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During Your Weekend: OFAC loosens Venezuela sanctions a tad…

In response to the resumption of talks between the Maduro regime & the opposition, and an agreement to address the humanitarian crisis in Venezuela, OFAC has issued a new version of General License (GL) 8:

which removes Chevon from the previous version, and issued GL 41 to allow some activities, with a lot of caveats, by Chevron in Venezuela:

OFAC also issued two new Frequently Asked Questions (FAQs):

Venezuela Sanctions

1099. Do non-U.S. persons risk exposure to U.S. sanctions for facilitating transactions related to Chevron Corporation (Chevron) and its joint ventures in Venezuela that are authorized pursuant to Venezuela General License (GL) 41?

No.  Non-U.S. persons, including foreign financial institutions, generally do not risk exposure to U.S. sanctions for facilitating transactions or payments for or on behalf of, directly or indirectly, Chevron, its subsidiaries, joint ventures, or contractors that are authorized pursuant to Venezuela GL 41.  Non-U.S. persons generally do not risk exposure to U.S. blocking sanctions under the Venezuela Sanctions Regulations, 31 CFR Part 591, for engaging in transactions with blocked persons, where those transactions would not require a specific license if engaged in by a U.S. person.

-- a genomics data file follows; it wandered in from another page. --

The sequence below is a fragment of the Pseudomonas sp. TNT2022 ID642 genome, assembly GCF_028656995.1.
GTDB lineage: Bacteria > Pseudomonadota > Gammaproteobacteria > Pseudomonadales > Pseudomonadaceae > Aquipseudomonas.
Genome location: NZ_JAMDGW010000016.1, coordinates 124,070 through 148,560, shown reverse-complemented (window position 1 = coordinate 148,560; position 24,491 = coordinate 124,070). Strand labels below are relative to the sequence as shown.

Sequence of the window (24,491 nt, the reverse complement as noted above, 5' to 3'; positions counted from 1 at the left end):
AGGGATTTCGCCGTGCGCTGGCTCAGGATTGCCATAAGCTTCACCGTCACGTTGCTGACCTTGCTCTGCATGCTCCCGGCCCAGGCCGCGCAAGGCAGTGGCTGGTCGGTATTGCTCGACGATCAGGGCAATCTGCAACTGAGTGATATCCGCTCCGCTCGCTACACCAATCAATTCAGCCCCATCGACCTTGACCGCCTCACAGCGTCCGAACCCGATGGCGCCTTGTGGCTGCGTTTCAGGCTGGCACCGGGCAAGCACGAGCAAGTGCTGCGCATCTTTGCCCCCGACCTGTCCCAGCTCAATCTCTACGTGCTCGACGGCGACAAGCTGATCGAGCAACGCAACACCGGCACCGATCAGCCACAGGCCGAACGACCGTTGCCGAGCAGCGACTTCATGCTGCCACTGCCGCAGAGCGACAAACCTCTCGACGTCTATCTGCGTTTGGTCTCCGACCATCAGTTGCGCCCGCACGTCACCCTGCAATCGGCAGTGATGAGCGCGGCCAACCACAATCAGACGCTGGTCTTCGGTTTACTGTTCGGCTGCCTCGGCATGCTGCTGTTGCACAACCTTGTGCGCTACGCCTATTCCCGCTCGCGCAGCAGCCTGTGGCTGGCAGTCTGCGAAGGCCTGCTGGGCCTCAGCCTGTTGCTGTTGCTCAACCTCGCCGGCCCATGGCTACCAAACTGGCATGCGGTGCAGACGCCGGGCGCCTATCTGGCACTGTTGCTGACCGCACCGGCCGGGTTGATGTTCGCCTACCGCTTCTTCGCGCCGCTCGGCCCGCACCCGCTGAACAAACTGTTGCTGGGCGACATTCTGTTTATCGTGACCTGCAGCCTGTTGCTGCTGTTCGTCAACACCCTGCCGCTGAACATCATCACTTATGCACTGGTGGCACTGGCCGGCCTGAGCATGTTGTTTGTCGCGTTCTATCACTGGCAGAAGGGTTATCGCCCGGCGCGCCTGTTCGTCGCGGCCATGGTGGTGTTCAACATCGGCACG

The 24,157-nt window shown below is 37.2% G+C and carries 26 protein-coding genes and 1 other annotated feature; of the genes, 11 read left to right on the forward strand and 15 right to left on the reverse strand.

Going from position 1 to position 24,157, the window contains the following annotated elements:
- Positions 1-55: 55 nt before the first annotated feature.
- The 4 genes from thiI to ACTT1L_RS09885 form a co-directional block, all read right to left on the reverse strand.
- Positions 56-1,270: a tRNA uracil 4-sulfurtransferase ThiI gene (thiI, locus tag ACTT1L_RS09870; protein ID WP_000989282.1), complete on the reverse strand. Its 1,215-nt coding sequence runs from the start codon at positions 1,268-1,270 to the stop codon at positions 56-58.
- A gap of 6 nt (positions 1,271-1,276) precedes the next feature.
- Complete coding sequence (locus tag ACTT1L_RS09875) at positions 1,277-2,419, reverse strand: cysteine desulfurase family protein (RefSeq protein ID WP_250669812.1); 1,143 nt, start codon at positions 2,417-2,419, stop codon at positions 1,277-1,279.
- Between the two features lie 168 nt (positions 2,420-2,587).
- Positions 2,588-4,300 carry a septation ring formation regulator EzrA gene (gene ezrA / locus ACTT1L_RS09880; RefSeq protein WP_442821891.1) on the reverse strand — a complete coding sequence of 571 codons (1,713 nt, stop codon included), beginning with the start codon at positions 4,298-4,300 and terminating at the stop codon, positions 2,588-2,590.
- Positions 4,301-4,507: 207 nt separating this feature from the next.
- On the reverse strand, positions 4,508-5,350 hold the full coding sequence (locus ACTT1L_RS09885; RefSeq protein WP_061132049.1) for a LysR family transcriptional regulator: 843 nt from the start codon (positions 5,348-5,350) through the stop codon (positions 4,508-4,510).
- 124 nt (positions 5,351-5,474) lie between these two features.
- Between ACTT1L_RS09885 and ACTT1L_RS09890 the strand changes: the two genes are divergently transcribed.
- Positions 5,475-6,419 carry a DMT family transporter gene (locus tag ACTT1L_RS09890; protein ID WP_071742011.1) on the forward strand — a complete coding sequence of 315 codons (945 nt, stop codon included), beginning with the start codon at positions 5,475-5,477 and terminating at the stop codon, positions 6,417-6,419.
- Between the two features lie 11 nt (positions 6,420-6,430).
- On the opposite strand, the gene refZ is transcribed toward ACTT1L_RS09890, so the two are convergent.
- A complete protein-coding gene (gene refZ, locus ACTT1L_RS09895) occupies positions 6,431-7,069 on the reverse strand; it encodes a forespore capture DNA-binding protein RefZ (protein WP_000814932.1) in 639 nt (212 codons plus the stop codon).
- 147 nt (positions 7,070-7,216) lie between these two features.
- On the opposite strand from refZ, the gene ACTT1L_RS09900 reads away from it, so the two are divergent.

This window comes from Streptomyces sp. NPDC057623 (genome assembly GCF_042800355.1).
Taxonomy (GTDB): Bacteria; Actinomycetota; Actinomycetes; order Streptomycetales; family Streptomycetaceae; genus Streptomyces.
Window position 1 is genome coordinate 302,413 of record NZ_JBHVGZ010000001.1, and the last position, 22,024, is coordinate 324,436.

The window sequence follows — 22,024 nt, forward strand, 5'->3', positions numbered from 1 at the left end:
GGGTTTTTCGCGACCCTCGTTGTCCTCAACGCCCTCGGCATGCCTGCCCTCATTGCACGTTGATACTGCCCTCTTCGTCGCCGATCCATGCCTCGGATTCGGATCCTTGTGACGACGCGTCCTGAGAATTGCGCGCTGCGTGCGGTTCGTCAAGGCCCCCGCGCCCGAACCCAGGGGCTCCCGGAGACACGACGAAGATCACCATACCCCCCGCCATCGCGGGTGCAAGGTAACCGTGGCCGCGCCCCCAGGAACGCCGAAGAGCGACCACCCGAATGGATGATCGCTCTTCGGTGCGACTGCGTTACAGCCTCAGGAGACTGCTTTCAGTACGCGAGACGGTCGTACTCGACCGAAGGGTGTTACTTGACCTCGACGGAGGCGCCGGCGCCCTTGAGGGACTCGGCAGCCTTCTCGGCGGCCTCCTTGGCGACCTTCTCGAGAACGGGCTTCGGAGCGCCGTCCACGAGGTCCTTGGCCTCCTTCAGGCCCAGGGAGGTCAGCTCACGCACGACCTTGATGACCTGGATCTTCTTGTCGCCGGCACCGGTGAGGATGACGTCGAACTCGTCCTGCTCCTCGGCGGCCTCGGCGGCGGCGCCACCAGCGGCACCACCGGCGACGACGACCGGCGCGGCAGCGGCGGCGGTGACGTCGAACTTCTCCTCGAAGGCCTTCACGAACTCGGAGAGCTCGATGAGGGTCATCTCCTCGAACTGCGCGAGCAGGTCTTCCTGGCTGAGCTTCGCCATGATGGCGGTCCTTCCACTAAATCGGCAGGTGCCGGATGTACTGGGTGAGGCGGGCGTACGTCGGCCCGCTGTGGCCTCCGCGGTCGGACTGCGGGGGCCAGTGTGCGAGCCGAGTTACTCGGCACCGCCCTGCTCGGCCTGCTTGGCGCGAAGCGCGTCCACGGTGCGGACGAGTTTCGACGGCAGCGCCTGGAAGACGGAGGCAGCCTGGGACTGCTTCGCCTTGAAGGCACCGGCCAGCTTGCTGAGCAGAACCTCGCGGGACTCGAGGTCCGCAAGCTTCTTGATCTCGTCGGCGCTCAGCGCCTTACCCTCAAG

Released on 11/26/2022

Venezuela Sanctions

1098. Does Venezuela General License (GL) 41 authorize U.S. persons to provide goods or services for Chevron Corporation’s (Chevron) operation and management of its joint ventures (JVs) in Venezuela?

Yes, provided that such goods and services are for certain activities related to the operation and management of Chevron’s joint ventures in Venezuela, as specified in GL 41.  Such activities include, among others, the production and lifting of petroleum or petroleum products produced by the Chevron’s JVs; related maintenance, repair, or servicing of the Chevron JVs; sale of petroleum or petroleum products to the United States produced by the Chevron JVs , provided that the petroleum and petroleum products produced by the Chevron JVs are first sold to Chevron; the procurement and import into Venezuela of goods or other inputs for authorized activities; and the processing of payments by U.S. financial institutions related to the foregoing activities.  Please see GL 41 for a complete list of authorized activities and associated conditions.